My hiking partner “Big Boots” and I hiked the Pacific Crest Trail about 65-70 miles from Stevens Pass on US 2 to Snoqualmie Pass on I-90 in Washington.
I had heard from PCT thru hikers that this was one of the best sections of the Mexico-Canada long trail. We were not at all disappointed.
The wildflower hike from Stevens Pass south on day 1 was our first treat, along with a nice campsite at Deception Lakes.
As we ascended to our day 2 camp at Cathedral Pass, the views kept getting better.
The “dangerous creek crossing” of the Cle Elum River was low enough at 11:00 am to rock-hop the first channels and wade the final one in knee-deep fast water. On the morning of day 3 we had excellent views of Mt. Daniel and Mt. Hinman from the trail near the turnoff for Peggy’s Pond.
It was a heat wave and this was the hottest day. We swam in the Waptus River and skipped Escondido Pass. Hikers were bailing out left and right because of the heat (and heat exhaustion). We heard of four in one day, two of whom had to be helped back to the road.
We found the campsite on Waptus Pass for night 3. We hiked on day 4 past Pete Lake, Lanham Meadows, Delate Creek falls and footbridge, to camp at Spectacle Lake.
Is it spectacular? Hiking uphill through the burn on a hot day certainly wasn’t. Delate Falls were nice. Spectacle Lake has a great marketing name that attracts crowds, who can be there in a day from the Pete Lake trailhead.
The lake is different, not the usual alpine lake ringed with trees and brush. It’s a big lake, bifurcated by a peninsula where most people camp.
Spectacle Lake is very popular, full on weekends, and nice to swim in. Our one night of rain happened there. We camped 2 nights on the tip of the peninsula, explored the lakeshore and relaxed.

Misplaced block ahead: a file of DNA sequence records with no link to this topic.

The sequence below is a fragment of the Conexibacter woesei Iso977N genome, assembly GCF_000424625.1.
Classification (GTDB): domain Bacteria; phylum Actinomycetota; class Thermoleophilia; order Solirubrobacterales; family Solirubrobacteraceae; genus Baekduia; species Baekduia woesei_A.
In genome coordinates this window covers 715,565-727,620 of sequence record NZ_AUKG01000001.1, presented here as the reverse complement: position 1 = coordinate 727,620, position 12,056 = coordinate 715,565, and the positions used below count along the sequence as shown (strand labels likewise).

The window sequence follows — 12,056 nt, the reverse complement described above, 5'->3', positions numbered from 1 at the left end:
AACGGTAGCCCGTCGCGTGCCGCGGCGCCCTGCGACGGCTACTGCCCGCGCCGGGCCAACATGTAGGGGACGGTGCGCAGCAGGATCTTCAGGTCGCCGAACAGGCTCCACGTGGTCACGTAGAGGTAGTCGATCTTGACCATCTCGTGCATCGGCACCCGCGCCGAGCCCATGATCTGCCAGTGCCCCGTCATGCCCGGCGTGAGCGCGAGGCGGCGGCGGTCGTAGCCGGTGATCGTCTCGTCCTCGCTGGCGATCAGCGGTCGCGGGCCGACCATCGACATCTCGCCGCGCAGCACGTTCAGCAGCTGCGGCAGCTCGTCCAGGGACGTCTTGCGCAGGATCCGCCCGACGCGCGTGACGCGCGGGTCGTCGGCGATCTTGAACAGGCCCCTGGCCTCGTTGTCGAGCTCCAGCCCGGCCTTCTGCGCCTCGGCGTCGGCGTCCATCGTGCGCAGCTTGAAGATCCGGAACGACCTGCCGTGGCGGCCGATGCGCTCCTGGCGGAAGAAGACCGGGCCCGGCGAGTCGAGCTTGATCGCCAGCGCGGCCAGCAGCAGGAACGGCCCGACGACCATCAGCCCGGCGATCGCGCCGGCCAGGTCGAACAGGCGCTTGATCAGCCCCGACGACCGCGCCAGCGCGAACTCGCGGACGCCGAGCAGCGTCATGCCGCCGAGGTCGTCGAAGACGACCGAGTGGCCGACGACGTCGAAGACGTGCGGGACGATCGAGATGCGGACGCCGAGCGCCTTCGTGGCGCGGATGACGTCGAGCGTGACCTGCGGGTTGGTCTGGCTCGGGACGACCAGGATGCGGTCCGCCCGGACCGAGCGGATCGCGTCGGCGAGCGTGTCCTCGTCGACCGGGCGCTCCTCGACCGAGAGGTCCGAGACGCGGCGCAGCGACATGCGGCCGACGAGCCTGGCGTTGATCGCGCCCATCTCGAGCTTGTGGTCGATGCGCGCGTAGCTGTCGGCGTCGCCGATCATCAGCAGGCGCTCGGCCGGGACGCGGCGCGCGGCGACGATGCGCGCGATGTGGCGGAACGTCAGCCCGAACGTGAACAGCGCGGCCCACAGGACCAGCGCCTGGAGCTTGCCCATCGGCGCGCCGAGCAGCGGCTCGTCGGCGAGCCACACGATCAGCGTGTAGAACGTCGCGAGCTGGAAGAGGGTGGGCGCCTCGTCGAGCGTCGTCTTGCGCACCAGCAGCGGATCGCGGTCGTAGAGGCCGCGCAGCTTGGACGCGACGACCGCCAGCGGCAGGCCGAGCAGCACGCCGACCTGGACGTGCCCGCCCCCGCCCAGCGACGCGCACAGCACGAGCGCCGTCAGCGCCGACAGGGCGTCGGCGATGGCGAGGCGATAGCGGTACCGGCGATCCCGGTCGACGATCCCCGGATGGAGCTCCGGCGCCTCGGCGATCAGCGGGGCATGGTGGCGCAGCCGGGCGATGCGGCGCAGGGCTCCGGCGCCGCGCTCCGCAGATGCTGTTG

Day 6 we hiked across Chikamin Peak to Ridge Lake and Gravel Lake. Ridge Lake is nice swimming.
Day 7 we hiked the horse-friendly, hiker-endless switchbacks from Kendall Katwalk to the PCT North trailhead at Snoqualmie Pass.
We met several nobo thrus on that day. We enjoyed conversations with most of them. Though we didn’t hike from Mexico to Canada ourselves, at least we can be cool by association.
Our rides weren’t there yet, so we walked over to Summit Inn for hot food and beer.
Overall we tried to keep our days to 10 miles plus 4,000 feet, or the equivalent thereof. For PCT trailhead transportation, our spouses dropped us off at Stevens Pass and met us at Snoqualmie Pass.
We carried a Spot X and left instructions for how to pick us up at various bail-out points (Hyas, Waptus, Pete), but that wasn’t necessary for us. We hiked the section, sweated the climbs in the heat, and had a terrific time!
An east-central Washington hike where trail conditions allow very early season visits (and the heat discourages anything later).
March and April are a good time to visit Ancient Lake. The vegetation is green, flowers are in bloom and the air is cool. Plus the waterfalls are running strong, making for good photos. In very early spring, water also spills over the cliffs overlooking the lake. By April, they are dry.
Two main trailheads access Ancient Lake. The upper trailhead approaches from Quincy Lakes to the east. You’ll pass H Lake, Judith Pool, two waterfalls, and some other potholes. The potholes and Ancient Lake are collectively are known as Ancient Lakes. It’s a short, pretty walk, with a little ascending on the way back.
The other trailhead approaches from the west and reaches Ancient Lake by an even shorter, flatter trail.
We encountered no rattlesnakes, but they are known to live here.
This lowland wildflower garden is a Mecca for those seeking early season dry hikes!
There are multiple trailheads in Wenatchee, Washington, to access this preserve, but the highest and largest parking area is the Horse Lake Trailhead on Horselake Road. Trail conditions are superb.
The trails are a mix of easy paths and old roads. Both are popular with hikers and mountain bikes. The paths tend to meander through the flowers and sagebrush. If your goal is the top of Horse Lake Mountain (“Twin Peaks” locally) the roads are actually a little steeper and more direct.